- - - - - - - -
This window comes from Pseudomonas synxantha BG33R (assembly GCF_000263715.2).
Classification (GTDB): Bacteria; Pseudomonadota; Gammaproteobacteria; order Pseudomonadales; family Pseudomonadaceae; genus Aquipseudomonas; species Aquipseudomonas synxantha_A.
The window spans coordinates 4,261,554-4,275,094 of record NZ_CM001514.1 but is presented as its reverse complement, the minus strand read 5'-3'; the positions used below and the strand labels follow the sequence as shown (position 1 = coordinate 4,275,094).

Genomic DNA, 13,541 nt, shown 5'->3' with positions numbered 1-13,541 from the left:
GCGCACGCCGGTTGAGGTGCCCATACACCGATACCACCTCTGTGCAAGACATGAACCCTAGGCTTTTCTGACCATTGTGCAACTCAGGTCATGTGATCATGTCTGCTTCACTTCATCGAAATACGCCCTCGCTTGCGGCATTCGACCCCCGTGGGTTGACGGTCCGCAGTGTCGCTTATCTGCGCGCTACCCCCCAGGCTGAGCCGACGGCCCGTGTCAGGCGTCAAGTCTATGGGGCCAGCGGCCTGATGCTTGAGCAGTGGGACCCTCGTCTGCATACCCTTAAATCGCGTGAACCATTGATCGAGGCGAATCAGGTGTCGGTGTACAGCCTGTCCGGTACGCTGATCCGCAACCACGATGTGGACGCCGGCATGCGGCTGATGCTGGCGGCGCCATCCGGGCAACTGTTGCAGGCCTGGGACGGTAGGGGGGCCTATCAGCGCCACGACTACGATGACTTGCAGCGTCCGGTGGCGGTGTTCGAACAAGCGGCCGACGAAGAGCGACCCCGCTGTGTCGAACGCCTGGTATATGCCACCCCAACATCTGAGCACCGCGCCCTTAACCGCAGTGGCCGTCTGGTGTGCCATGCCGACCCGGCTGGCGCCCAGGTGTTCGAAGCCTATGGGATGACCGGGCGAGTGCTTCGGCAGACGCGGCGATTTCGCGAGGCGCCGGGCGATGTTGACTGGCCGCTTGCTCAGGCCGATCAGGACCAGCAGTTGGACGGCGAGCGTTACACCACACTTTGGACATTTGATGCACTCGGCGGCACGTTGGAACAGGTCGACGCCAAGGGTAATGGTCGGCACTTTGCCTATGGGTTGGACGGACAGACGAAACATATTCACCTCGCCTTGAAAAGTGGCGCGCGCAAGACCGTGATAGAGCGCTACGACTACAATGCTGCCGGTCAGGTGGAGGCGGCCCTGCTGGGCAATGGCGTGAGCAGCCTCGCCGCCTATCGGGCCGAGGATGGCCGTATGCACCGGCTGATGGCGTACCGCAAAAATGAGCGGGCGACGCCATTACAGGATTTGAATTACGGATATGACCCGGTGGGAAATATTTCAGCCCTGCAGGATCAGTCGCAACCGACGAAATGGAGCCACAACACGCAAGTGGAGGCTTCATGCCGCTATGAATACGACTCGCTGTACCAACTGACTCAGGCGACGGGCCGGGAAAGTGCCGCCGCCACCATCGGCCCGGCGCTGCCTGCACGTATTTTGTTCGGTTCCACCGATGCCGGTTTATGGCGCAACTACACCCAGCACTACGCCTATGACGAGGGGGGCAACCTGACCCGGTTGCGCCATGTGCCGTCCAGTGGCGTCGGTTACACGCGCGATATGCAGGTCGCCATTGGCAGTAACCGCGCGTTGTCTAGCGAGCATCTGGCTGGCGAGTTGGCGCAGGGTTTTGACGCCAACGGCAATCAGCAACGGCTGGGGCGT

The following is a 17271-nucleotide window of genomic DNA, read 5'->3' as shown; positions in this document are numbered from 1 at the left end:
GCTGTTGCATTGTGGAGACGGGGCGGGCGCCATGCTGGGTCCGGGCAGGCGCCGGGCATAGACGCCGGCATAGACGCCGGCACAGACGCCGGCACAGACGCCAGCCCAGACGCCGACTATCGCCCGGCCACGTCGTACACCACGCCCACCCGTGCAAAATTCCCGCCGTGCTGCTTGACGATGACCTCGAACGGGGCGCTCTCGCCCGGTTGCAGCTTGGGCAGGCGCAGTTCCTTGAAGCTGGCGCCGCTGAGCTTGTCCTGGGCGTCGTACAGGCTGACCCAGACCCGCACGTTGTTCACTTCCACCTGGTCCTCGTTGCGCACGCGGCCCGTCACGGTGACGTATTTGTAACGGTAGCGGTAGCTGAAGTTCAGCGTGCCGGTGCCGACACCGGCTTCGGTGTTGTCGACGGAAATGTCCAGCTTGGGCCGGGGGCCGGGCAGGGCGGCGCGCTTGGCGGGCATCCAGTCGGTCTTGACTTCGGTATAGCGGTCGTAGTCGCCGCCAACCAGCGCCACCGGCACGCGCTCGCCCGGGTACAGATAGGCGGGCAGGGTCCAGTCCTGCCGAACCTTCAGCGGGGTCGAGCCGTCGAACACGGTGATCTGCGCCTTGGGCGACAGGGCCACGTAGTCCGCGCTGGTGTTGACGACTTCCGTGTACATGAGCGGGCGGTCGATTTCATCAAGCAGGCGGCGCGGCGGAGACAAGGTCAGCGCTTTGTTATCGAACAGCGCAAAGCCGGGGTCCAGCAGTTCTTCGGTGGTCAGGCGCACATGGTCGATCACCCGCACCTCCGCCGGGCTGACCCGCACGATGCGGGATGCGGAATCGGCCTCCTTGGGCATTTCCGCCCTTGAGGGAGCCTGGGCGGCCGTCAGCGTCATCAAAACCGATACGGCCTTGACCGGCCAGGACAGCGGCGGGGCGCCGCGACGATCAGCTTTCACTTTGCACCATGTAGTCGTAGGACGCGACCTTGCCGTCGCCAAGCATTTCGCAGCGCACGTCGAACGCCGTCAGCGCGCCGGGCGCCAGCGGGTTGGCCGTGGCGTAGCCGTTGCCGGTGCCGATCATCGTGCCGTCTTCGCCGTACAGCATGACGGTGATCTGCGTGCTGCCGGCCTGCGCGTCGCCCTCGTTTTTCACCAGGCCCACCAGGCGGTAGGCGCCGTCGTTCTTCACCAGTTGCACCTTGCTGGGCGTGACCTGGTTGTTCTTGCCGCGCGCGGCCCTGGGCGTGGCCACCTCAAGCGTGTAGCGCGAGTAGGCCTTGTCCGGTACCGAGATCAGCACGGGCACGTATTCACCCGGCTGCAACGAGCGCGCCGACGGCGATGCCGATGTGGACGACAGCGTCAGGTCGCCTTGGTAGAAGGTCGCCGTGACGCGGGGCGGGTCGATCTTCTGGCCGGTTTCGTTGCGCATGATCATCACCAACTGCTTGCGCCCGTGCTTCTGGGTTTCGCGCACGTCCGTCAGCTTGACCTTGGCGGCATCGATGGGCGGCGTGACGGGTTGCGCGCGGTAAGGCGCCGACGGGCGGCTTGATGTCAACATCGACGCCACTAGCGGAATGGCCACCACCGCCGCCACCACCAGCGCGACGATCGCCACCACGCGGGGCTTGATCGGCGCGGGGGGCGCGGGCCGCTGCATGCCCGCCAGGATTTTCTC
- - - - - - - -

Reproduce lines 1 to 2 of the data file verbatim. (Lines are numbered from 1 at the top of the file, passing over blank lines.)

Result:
This window comes from Pseudomonas synxantha BG33R (assembly GCF_000263715.2).
Classification (GTDB): Bacteria; Pseudomonadota; Gammaproteobacteria; order Pseudomonadales; family Pseudomonadaceae; genus Aquipseudomonas; species Aquipseudomonas synxantha_A.